Nestlé Cares, Nestlé Ghana’s employee volunteer program, reached out to the Tema community by planting 100 tree seedlings at Tema Manhean Anglican Cluster of Schools and Community 8 No. 4 Basic School. To promote good environmental hygiene in schools, the Nestlé Cares Team donated waste bins, handwashing stations, watering cans an shovels. The Team held public education sessions for students at beneficiary schools on proper hygienic practices, especially at a time that Ghana was experiencing the third wave infections of the COVID-19 pandemic.

Speaking at the outreach event, Corporate Communications and Public Affairs Manager of Nestlé Ghana Ms. Deborah Kwablah said greening and protecting the environment ought to be an everyday affair. Ms. Kwablah explained that the beneficiary schools were selected for the Nestlé Cares outreach because of the negative impacts that community activities were having on the school environment. She hoped that beneficiary schools would nurture the planted tree seedlings to help sustain the health of the environment.

“At Nestlé, we have made a commitment to contribute to environmental sustainability through several actions, and this exercise is not just about the trees and donation, but to help imbibe [sic] in students positive actions in environmental sustainability.”

Ms. Deborah Kwablah | Corporate Communications and Public Affairs Manager, Nestlé Ghana

Ms. Kwablah indicated that challenges with waste management in the country required that the general public develop the habit of waste segregation at source, which could help manage waste by enabling the extraction of reusable or recyclable materials and increasing existing recycling activities being undertaken by some institutions.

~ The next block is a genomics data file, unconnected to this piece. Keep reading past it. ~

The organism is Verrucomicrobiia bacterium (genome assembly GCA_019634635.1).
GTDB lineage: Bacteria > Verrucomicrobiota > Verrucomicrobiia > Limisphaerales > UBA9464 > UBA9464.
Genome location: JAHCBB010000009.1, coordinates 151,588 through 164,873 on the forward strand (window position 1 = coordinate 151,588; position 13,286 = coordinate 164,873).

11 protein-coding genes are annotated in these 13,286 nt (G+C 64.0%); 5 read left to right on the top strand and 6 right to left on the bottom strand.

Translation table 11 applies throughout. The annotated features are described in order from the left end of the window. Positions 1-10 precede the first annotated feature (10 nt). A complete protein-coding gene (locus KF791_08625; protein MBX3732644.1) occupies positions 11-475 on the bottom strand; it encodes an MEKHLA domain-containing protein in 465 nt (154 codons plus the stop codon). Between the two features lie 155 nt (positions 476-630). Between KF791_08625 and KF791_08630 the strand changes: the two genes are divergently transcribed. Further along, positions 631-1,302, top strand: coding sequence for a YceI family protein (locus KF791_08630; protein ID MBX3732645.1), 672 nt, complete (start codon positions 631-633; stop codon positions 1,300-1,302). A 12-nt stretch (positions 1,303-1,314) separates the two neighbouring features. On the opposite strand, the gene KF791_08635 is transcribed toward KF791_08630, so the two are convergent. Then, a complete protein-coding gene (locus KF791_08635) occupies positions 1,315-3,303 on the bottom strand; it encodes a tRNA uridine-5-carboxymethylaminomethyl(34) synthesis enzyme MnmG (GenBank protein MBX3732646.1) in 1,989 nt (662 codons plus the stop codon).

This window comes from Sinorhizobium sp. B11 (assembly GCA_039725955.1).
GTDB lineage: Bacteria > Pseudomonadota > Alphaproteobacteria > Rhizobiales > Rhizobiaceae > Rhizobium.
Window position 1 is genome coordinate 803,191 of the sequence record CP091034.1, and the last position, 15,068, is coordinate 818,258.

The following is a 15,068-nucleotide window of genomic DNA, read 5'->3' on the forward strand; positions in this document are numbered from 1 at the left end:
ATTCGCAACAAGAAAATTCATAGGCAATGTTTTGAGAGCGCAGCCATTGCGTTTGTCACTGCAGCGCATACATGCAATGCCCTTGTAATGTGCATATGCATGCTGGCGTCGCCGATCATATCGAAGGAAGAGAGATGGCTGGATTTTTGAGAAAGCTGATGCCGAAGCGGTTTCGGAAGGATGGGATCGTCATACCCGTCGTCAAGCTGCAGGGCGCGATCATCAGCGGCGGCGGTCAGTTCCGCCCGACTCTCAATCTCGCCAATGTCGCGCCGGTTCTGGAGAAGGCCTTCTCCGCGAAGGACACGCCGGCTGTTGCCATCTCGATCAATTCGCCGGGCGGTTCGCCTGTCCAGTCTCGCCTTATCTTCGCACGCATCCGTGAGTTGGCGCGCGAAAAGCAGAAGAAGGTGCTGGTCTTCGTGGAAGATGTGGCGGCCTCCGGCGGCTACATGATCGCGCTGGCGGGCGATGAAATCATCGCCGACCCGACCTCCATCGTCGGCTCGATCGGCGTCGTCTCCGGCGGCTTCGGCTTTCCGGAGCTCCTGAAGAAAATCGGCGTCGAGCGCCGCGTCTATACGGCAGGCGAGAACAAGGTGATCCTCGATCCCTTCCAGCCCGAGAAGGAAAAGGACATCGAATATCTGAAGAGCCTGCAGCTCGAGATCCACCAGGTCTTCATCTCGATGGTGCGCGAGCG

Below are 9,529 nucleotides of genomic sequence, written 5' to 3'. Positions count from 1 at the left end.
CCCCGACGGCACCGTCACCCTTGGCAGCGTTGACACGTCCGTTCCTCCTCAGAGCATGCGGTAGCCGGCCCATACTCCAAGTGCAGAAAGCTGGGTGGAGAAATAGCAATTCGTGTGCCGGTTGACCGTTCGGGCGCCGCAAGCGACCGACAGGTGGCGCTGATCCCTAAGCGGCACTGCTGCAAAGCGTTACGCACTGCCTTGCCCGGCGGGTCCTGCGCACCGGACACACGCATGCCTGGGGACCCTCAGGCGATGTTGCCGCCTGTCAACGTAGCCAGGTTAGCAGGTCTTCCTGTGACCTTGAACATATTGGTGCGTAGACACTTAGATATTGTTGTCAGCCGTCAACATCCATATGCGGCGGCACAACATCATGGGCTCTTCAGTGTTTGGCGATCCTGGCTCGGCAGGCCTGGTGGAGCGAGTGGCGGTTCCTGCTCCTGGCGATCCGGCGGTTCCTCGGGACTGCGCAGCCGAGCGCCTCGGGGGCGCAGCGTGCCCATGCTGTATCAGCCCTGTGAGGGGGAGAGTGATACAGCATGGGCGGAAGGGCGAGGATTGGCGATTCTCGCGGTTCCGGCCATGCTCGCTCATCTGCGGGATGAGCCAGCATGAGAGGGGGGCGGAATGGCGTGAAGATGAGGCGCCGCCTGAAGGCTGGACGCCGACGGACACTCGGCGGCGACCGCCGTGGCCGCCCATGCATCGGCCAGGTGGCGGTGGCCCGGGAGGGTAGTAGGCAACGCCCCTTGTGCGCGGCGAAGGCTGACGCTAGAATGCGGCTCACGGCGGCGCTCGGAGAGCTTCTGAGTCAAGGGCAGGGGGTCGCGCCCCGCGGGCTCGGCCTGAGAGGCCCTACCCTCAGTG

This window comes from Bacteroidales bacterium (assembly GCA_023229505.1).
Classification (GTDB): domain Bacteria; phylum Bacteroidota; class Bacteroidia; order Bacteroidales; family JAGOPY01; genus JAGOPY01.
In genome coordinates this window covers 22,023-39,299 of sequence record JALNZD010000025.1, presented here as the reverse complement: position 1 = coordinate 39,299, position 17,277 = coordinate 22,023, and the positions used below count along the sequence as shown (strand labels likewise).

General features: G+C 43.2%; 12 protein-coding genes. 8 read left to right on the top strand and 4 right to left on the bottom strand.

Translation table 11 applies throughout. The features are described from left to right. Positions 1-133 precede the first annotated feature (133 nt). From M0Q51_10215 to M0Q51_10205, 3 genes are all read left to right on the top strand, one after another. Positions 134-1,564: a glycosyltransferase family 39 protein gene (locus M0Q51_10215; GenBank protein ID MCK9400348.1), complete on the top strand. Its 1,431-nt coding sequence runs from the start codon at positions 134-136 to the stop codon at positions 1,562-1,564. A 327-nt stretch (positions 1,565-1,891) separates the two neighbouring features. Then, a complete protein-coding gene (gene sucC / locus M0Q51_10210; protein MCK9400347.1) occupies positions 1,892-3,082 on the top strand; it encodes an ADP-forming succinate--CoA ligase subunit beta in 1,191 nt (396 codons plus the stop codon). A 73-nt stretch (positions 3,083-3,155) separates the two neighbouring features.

The Adigon Mantse Nii Tetteh Atanya II, who representative the Tema Traditional Council at the community outreach event, commended Nestlé for the initiative and encouraged members of the Manhean community to endeavour to plant trees around their surroundings in order to improve the health of the environment. Nii Tetteh Atanya II underscored the benefits the school and the community could derive from the trees if they were nurtured to maturity.

Tema Metro Director of Education Mrs Bernice Ofori expressed regret that the natural landscape in most of the schools schools in the Tema metropolis had become bare because of encroaching human activities. Mrs. Ofori described the Nestlé Care volunteer programme as timely and noted that besides their value in beautifying the environment, the planted trees would also grow to provide shade for students and teachers, purify the air quality and prevent soil erosion. Mrs. Ofori urged teachers and students in beneficiary schools to ensure that the donated sanitary facilities were maintained properly and their use encouraged, especially because proper handwashing was key to preventing the spread of COVID-19.